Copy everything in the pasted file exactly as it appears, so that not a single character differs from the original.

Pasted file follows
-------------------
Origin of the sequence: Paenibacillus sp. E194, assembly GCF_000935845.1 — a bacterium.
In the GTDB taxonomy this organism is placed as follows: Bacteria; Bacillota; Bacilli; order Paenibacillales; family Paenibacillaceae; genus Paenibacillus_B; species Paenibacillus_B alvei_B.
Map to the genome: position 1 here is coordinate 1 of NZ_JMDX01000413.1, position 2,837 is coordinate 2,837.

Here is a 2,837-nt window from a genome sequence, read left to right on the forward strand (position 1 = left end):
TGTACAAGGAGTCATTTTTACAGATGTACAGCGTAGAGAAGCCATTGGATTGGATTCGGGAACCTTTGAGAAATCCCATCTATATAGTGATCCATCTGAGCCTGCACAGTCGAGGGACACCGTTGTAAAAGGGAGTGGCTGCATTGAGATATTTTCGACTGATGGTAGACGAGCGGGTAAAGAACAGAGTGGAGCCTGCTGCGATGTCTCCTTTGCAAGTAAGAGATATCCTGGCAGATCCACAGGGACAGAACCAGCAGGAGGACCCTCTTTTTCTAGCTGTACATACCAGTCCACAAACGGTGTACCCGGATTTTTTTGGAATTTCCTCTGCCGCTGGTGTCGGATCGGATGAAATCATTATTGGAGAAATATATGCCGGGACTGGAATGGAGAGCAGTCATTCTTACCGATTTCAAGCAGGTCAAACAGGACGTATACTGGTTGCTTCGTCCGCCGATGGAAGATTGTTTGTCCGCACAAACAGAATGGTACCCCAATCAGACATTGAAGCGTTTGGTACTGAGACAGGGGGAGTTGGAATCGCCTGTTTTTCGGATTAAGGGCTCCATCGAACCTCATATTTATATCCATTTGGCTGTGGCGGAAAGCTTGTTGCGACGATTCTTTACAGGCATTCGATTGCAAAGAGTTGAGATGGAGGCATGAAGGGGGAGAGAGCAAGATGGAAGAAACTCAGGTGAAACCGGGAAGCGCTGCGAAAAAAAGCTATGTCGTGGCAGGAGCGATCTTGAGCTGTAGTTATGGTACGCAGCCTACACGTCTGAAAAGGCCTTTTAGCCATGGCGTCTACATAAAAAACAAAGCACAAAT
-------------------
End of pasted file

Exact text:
Origin of the sequence: Paenibacillus sp. E194, assembly GCF_000935845.1 — a bacterium.
In the GTDB taxonomy this organism is placed as follows: Bacteria; Bacillota; Bacilli; order Paenibacillales; family Paenibacillaceae; genus Paenibacillus_B; species Paenibacillus_B alvei_B.
Map to the genome: position 1 here is coordinate 1 of NZ_JMDX01000413.1, position 2,837 is coordinate 2,837.

Here is a 2,837-nt window from a genome sequence, read left to right on the forward strand (position 1 = left end):
TGTACAAGGAGTCATTTTTACAGATGTACAGCGTAGAGAAGCCATTGGATTGGATTCGGGAACCTTTGAGAAATCCCATCTATATAGTGATCCATCTGAGCCTGCACAGTCGAGGGACACCGTTGTAAAAGGGAGTGGCTGCATTGAGATATTTTCGACTGATGGTAGACGAGCGGGTAAAGAACAGAGTGGAGCCTGCTGCGATGTCTCCTTTGCAAGTAAGAGATATCCTGGCAGATCCACAGGGACAGAACCAGCAGGAGGACCCTCTTTTTCTAGCTGTACATACCAGTCCACAAACGGTGTACCCGGATTTTTTTGGAATTTCCTCTGCCGCTGGTGTCGGATCGGATGAAATCATTATTGGAGAAATATATGCCGGGACTGGAATGGAGAGCAGTCATTCTTACCGATTTCAAGCAGGTCAAACAGGACGTATACTGGTTGCTTCGTCCGCCGATGGAAGATTGTTTGTCCGCACAAACAGAATGGTACCCCAATCAGACATTGAAGCGTTTGGTACTGAGACAGGGGGAGTTGGAATCGCCTGTTTTTCGGATTAAGGGCTCCATCGAACCTCATATTTATATCCATTTGGCTGTGGCGGAAAGCTTGTTGCGACGATTCTTTACAGGCATTCGATTGCAAAGAGTTGAGATGGAGGCATGAAGGGGGAGAGAGCAAGATGGAAGAAACTCAGGTGAAACCGGGAAGCGCTGCGAAAAAAAGCTATGTCGTGGCAGGAGCGATCTTGAGCTGTAGTTATGGTACGCAGCCTACACGTCTGAAAAGGCCTTTTAGCCATGGCGTCTACATAAAAAACAAAGCACAAAT